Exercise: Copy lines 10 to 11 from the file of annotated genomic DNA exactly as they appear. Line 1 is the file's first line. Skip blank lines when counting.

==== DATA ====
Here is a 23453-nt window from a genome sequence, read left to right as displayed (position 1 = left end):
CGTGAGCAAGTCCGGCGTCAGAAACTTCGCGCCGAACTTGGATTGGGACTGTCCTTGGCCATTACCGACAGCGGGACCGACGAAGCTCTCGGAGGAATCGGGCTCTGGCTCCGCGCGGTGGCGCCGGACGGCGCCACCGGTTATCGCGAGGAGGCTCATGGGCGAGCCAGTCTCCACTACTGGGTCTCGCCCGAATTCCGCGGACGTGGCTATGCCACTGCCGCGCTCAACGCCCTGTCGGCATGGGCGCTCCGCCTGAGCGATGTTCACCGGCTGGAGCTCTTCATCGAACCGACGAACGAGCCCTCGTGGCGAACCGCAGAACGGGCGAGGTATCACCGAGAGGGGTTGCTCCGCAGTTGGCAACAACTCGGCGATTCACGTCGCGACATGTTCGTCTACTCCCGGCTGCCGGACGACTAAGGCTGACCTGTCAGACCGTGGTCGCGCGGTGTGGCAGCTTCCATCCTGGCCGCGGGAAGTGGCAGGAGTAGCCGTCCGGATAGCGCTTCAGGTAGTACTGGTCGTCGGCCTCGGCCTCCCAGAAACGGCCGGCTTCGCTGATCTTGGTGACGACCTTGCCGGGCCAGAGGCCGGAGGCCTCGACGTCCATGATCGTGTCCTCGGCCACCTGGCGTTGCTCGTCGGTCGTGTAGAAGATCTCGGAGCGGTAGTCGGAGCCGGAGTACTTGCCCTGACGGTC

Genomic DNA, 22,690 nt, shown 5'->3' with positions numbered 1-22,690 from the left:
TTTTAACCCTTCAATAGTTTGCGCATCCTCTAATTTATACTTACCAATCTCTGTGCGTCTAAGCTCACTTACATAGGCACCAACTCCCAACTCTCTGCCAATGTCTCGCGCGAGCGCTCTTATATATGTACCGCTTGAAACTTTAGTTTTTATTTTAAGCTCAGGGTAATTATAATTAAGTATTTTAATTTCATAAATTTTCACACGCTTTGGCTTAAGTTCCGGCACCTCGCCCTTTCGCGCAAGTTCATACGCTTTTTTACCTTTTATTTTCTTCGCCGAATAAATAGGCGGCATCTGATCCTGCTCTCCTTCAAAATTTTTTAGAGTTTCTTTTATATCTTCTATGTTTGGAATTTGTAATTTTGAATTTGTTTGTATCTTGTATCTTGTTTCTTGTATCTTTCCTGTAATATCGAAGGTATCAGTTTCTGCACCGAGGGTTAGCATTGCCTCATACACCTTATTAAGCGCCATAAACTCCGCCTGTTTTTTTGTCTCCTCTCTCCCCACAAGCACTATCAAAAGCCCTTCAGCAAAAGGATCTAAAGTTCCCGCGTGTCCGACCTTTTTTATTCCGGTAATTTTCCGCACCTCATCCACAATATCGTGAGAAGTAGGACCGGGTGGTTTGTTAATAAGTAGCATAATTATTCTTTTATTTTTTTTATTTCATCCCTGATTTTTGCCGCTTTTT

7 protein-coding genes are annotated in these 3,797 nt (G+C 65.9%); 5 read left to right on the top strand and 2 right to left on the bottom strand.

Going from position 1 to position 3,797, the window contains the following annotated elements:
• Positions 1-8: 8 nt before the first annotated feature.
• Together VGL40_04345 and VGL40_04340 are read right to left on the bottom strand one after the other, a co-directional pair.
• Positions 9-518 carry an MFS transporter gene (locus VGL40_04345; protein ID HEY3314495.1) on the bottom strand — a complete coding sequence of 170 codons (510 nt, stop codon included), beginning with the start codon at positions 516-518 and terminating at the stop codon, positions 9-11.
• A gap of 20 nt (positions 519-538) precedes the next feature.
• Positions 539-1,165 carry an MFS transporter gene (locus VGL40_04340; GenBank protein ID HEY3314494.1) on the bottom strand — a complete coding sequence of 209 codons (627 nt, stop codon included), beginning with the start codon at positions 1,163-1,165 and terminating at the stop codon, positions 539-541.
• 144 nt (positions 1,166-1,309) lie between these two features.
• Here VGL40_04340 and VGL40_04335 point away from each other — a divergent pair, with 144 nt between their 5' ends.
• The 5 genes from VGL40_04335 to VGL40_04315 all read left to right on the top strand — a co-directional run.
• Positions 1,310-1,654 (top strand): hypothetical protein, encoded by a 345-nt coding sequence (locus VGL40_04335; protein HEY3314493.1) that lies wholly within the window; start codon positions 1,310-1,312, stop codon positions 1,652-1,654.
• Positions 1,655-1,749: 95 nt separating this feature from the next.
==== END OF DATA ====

• A gap of 20 nt (positions 519-538) precedes the next feature.
• Positions 539-1,165 carry an MFS transporter gene (locus VGL40_04340; GenBank protein ID HEY3314494.1) on the bottom strand — a complete coding sequence of 209 codons (627 nt, stop codon included), beginning with the start codon at positions 1,163-1,165 and terminating at the stop codon, positions 539-541.